Quantcast
ADVERTISEMENT

Children and the Holidays

by Tom Seman MD FAAP December 6th, 2012 | Pediatrician on Call
Pin It

A parent asked me to explain why the holidays are always so stressful and bring out such bad behaviors in her child. Also, how could she show the child the true meaning of the holiday without lecturing?

Well, it is time for the holidays. No matter what religion one may practice, the main aspects of all of the holidays is faith, family, and the belief in miracles. The holidays present a variety of stressors and opportunities for a child. The many outings, parties, sweets, and altered bedtimes, even when there is fun involved, can throw off a child’s routine. Children previously well-behaved may throw tantrums or fight with siblings, cousins, or friends. Sharing and giving, found in the holidays, encourages a sense of wanting and the expectation in the child’s mind that the child will receive everything he desires.  It seems the more candy canes, cookies, and punch available, the more “I want” becomes his mantra and continues to change his routine.

Parents needs to remember that as much as possible – sameness is goodness, especially with the younger child. The predictability of the routine as much as possible keeps the child grounded. Unable to tell time, the young child monitors his day by the timing of the events of the day. With all of the changes that occur during this time of year, it is important to warn the child ahead of time of any schedule changes such as cancellations of activities or added activities. Placing the new event in context of other events of the day decreases the stress of the new activity on the child, better allowing the child to enjoy the event.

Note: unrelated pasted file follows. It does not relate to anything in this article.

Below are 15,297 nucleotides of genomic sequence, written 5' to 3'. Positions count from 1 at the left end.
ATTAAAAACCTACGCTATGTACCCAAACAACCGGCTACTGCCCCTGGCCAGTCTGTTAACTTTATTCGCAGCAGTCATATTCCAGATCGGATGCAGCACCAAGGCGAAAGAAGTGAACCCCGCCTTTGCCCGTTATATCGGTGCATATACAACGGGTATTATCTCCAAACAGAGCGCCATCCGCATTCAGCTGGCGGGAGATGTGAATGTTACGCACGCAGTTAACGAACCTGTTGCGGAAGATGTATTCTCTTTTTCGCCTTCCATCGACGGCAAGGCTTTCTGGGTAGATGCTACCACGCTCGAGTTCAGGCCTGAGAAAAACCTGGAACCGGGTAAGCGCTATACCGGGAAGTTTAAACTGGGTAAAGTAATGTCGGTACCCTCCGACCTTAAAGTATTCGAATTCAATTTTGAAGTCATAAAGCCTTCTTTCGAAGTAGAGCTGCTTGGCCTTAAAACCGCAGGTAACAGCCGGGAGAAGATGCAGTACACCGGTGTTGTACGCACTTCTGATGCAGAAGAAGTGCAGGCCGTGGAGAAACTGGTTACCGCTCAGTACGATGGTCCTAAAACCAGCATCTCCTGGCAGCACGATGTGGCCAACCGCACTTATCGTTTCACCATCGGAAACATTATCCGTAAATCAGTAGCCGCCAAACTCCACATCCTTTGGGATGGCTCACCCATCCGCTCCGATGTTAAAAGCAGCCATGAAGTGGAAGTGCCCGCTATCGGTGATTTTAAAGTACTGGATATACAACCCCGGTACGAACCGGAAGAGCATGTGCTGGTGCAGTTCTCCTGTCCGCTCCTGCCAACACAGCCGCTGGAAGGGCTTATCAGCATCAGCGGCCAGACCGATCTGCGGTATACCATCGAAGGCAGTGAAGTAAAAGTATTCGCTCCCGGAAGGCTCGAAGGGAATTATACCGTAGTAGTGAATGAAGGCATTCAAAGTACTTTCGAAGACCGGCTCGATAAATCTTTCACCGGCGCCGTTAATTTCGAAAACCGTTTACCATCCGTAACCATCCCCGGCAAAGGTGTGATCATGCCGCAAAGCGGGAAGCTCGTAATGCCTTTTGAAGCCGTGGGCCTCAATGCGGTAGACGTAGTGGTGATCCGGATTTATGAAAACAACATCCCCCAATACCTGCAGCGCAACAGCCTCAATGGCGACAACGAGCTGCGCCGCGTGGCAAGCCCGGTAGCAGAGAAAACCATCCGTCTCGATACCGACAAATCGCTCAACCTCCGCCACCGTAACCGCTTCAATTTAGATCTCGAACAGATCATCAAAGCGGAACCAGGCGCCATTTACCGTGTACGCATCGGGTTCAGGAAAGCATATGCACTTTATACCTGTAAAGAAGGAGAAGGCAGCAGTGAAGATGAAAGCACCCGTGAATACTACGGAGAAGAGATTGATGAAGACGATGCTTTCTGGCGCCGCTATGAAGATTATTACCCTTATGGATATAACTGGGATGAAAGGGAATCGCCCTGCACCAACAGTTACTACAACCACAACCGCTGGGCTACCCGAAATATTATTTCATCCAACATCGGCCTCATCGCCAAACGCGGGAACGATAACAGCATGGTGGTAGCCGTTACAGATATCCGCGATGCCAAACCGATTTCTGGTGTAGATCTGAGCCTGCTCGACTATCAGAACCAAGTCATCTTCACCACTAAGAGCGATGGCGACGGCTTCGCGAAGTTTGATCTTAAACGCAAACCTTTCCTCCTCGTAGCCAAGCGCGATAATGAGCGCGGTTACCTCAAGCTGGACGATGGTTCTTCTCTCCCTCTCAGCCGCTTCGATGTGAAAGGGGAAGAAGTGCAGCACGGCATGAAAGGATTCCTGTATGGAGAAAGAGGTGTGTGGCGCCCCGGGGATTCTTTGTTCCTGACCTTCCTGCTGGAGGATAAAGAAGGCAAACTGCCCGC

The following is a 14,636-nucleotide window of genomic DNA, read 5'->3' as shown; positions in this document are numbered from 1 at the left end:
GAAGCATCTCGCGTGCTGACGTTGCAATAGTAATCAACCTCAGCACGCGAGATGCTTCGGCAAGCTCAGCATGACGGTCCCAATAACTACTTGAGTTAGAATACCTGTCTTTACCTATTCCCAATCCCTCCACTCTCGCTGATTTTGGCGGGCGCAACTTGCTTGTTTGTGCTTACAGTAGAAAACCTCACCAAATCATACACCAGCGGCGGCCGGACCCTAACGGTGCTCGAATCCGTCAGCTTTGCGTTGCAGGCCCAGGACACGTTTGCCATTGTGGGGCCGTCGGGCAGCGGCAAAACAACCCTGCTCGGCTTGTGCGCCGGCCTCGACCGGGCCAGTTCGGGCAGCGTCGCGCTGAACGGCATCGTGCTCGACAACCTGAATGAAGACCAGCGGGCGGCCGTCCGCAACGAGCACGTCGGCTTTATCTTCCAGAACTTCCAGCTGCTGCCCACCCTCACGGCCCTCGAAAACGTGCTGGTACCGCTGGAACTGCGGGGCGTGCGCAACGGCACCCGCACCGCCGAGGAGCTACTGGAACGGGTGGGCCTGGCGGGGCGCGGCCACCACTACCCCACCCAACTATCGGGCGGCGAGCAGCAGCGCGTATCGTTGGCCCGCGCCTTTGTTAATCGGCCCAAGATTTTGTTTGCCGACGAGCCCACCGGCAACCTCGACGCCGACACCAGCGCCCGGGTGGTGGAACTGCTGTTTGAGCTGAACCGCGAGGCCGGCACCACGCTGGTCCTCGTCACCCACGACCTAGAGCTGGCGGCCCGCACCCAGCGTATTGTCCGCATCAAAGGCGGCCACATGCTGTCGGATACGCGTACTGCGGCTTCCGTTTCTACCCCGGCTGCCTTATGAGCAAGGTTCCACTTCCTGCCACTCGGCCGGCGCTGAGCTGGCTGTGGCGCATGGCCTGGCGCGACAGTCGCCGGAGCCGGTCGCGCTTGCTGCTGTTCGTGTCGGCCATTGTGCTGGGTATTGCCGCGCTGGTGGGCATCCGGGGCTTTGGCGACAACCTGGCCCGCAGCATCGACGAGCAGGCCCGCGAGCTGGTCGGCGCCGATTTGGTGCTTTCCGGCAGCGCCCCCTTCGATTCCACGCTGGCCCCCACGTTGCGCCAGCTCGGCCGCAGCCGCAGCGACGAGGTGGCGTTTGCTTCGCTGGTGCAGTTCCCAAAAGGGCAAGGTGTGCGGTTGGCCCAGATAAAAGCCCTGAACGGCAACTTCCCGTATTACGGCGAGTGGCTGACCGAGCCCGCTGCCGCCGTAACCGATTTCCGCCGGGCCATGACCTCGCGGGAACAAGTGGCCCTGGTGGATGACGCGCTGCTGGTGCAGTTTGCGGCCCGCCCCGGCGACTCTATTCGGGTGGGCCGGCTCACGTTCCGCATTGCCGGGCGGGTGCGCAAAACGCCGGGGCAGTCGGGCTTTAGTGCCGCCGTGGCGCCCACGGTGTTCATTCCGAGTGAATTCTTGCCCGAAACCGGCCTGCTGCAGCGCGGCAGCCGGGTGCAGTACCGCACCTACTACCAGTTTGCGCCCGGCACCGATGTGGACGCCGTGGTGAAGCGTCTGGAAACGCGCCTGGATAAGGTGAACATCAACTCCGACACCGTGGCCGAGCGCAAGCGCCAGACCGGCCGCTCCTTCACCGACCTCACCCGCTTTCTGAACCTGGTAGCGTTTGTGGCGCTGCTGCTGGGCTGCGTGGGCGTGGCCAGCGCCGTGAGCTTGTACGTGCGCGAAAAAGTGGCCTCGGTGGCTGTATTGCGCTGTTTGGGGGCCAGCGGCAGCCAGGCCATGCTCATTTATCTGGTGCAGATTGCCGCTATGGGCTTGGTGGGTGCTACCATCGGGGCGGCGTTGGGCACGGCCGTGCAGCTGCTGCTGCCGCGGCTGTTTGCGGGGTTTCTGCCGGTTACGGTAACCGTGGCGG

Monitoring the child and giving him some breaks during the party/event is important. This may be in the form of a prolonged bathroom break or going outside for a few minutes to cool off when the house gets warm from all of the extra people. Perhaps having a small toy that a parent can pull out of his/her pocket that acts as a distraction for just a few minutes allowing the younger child to go back to the gathering refreshed for a while longer. The older the child the more complex the “toy,” which may include items such as a camera to interest the child in other aspects of being a guest at a party. Of course explain to the child that he should ask before taking pictures of others.

Although everyone is interested in receiving gifts, someone has to give those gifts. Involving the child with this aspect of the holiday is very important. A child needs to see the thought and care one uses to pick out a present and its presentation to its recipient, thus getting him to realize that it is not the cost of the gift but the heartfelt “value” that makes the gift priceless. Explaining the importance in some words, but mostly in deeds, during this time of year will resonate within the child, thus increasing the frequency that he will be willing to enjoy giving rather than receiving. Thus the child learns to appreciate the season. In turn, decreased stress allows the child to enjoy the holiday in a more internal way.  Volunteerism, taking time to show thoughtfulness in gift giving, and giving time to help others are three most important gifts of the season and demonstrates the connectivity between all of us.

Happy Holidays!

Good Luck,

DRTOM

 

Post to Twitter Tweet This Post
Comments
Comments on Children and the Holidays

All health and medical information is provided for educational purposes and is not meant to replace the medical advice or treatment of your healthcare professional.